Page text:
By TODD GLASSCOCK
Some muscles are alluring. Other mussels, when cooked in dishes like linguine and clams, for instance, are tasty. Boaters heading out to area lakes and rivers this time of year, however, should be aware that one species of mussel – the zebra mussel – is not alluring or tasty, and can pose a threat to the environment and to native species.
These small freshwater creatures, originally from the Balkans, hitchhike from waterway to waterway on boats and other watercraft, said biologist Tom Lang with the Texas Parks and Wildlife Wichita Falls District Fisheries Office that oversees Possum Kingdom Lake, Lake Palo Pinto and Lake Mineral Wells.
They are more than a nuisance, he said. They reproduce rapidly, usually forming large clusters between 30,000 and 1 million, and can encrust boats, clog pipelines at water pump stations and create other environmental hazards.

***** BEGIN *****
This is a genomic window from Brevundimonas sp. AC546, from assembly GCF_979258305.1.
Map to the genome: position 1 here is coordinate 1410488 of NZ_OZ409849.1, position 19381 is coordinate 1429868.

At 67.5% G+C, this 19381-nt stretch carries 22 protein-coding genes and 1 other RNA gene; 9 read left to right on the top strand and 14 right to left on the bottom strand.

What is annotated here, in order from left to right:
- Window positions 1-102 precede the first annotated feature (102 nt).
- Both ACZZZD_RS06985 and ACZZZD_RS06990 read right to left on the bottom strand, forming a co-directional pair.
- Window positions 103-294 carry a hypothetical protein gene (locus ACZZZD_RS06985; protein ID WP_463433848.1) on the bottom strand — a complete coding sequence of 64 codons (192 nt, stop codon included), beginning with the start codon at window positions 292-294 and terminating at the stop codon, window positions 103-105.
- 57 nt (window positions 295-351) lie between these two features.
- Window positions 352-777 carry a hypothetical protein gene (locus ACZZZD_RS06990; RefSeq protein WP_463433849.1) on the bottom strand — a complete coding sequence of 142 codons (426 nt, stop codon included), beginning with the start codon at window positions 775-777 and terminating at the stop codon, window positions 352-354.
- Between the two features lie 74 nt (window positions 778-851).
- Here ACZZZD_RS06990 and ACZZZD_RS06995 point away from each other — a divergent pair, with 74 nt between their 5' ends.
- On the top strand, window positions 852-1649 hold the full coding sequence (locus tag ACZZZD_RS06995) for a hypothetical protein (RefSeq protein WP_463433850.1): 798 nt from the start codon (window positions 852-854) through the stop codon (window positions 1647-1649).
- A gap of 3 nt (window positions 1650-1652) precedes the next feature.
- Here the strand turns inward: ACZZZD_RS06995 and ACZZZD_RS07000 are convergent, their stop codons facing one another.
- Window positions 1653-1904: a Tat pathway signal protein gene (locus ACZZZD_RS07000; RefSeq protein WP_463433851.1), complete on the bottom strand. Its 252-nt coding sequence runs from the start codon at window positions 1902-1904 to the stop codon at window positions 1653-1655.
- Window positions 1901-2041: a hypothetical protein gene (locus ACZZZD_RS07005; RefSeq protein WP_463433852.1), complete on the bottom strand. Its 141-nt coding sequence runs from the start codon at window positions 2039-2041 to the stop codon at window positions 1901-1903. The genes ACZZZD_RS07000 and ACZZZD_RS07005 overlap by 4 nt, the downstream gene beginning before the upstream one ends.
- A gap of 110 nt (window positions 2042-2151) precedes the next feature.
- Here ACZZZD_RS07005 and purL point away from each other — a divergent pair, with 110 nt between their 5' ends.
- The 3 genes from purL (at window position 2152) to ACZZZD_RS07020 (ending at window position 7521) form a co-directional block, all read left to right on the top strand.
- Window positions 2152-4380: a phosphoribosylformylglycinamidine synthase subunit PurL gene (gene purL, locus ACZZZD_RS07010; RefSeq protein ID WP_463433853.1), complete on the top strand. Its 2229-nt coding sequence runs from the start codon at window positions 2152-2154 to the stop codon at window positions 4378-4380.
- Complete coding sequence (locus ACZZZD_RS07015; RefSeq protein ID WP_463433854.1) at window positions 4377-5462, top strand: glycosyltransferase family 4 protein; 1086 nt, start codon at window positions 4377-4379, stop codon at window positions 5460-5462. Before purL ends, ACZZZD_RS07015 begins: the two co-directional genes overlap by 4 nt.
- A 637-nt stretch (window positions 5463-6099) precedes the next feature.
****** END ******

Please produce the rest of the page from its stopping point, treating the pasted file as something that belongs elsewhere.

Their shells are also razor sharp and can injure swimmers, Lang said.
Because they are filter feeders, and have no native natural predators, he said, they threaten the food chain from the bottom up, rapidly eating up and covering vegetation and other nutrient-rich food sources that small fish and other aquatic animals rely upon.
“When you cover the bottom, you lower the top,” he said of the mussels interfering with the food chain.
While most fish won't eat them, some do, he said, but they are largely indigestible and often survive through the fish's digestive tract to be expelled back into the water.
The mussels can be easily transported from waterway to waterway by boats and other watercraft, he said, and this time of year, as more boaters hit area lakes and rivers such as Possum Kingdom and the Brazos for fishing and recreation, these waterways have a greater risk of mussel invasion.
And this is why boaters should carefully clean, dry and drain their vehicles, he said.